Royal London Cup 2022 – Steven Croft eyes silverware as Lancashire’s depleted squad head south


Steven Croft already ranks this summer as one of his career highlights – but now he wants to cement that feeling by helping Lancashire complete the job and claim the Royal London Cup title.

Croft has enjoyed a stunning campaign across all formats, the 37-year-old batting allrounder sailing beyond the 1,500-run mark with three centuries.

It has all come after he started 2022 thinking that it could be his last season and unsure as to how much he would play. But things look very different now.

He has helped put the county in contention to win the LV= Insurance County Championship title – though they are outsiders behind Surrey and Hampshire – and contributed to their run to the Vitality Blast final.

His efforts also mean the Red Rose are just two wins from one-day silverware, with them preparing for a Royal London Cup semi-final against Sussex at Hove on Tuesday.

A Blackpool native, he was making his 600th all-format career appearance, and Lancashire’s chase of 339 was by no means a straightforward one. But Croft held his nerve expertly with help from fellow allrounder Danny Lamb.

“This season has been a massive highlight,” he said. “From the winter and not knowing whether I’d play, to getting in the side and then aiming to stay in the side, I’ve just wanted to have some fun.

“At my age, you don’t know when your last is going to be. But I’ve just got that mindset of, ‘Just go out and enjoy the game’. It seems to be working, and hopefully it will do for a bit longer yet.”

Croft is chasing his third career title with the Red Rose, following the Championship in 2011 and the Blast in 2015, the latter when he was captain. He grew up idolising the teams which won eight List A trophies through the 1990s, the county’s famous ‘Kings of One-Day Cricket’ era.

“Growing up as a Lancashire fan, a young Lancashire cricketer, you always want to win the One-Day Cup,” he said. “All those wins 30 years ago now are what has made this club what it is, and those successes put Lancashire on the map in many ways. We haven’t won a trophy since 2015, and it would be nice to get one in.”

Croft’s own legacy includes bringing on the next generation of Lancashire players, such as George Balderson, George Lavelle and Jack Morley.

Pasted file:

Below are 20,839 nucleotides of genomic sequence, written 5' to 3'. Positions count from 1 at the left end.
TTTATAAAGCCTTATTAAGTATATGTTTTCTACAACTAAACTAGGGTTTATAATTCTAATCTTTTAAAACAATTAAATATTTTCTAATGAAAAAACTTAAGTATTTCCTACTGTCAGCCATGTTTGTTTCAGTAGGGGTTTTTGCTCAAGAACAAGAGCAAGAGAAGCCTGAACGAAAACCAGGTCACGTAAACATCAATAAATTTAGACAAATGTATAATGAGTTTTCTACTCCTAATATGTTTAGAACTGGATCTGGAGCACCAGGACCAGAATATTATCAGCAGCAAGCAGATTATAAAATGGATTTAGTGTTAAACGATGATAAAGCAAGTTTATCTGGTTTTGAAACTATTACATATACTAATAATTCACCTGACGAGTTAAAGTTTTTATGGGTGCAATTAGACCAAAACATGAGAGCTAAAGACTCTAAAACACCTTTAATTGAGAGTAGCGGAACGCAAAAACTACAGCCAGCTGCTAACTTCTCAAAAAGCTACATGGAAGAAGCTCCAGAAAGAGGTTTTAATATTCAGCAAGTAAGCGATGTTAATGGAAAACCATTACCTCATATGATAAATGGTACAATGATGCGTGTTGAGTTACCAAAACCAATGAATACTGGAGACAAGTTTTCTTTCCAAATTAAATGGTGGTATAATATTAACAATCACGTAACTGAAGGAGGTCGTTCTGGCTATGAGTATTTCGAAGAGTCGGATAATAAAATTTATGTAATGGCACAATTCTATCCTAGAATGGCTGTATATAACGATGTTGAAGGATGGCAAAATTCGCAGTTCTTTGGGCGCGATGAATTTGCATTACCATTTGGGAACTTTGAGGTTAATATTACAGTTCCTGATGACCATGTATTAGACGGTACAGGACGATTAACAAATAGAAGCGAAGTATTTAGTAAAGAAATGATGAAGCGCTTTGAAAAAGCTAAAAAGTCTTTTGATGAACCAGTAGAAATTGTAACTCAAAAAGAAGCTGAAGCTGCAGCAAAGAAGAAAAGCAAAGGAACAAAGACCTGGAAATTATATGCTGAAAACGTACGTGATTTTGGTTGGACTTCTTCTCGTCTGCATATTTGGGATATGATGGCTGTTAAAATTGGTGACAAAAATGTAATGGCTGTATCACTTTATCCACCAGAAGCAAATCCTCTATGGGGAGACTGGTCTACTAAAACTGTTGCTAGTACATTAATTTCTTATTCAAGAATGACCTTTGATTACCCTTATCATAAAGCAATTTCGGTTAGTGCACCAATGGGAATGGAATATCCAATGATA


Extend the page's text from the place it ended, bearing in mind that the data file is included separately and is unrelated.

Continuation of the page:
“It puts the club in a good light to know that we’ve lost that many players to the Hundred and we can still compete and get through to a semi-final,” he said. “It’s been really nice to play a part in the development of these guys, seeing them come up through the Academy and come into the first-team environment with confidence.

“It’s great to be on the field and share these experiences with lads like that, and it was great to see someone like Balders get his first hundred at Kent last week.

“But the performances have been shared around. We’ve had people showing up with ball in hand and with the bat, so everyone’s going to go into that semi-final with a huge amount of confidence knowing that at some point they’ve put their hand up.”

Lancashire face a Sussex side who finished top of the South Group, and in Croft’s second season, 2006, Sussex beat Lancashire in the C&G Trophy final at Lord’s. But Lancashire have won two more recent Blast quarter-finals against Sussex at Hove, in 2011 and 2020.

“They’re obviously a team in form who we can’t take lightly,” said Croft. “But we go into it with massive confidence. We’ve only lost two games all competition, and they were two very tight games.

“We’ve played some great cricket, and hopefully we can keep that going. We’ve also played one game more than them, which will be a nice bit of momentum. When you play in a great game and get a good win like we did [against Notts], you take a lot of confidence from it.”



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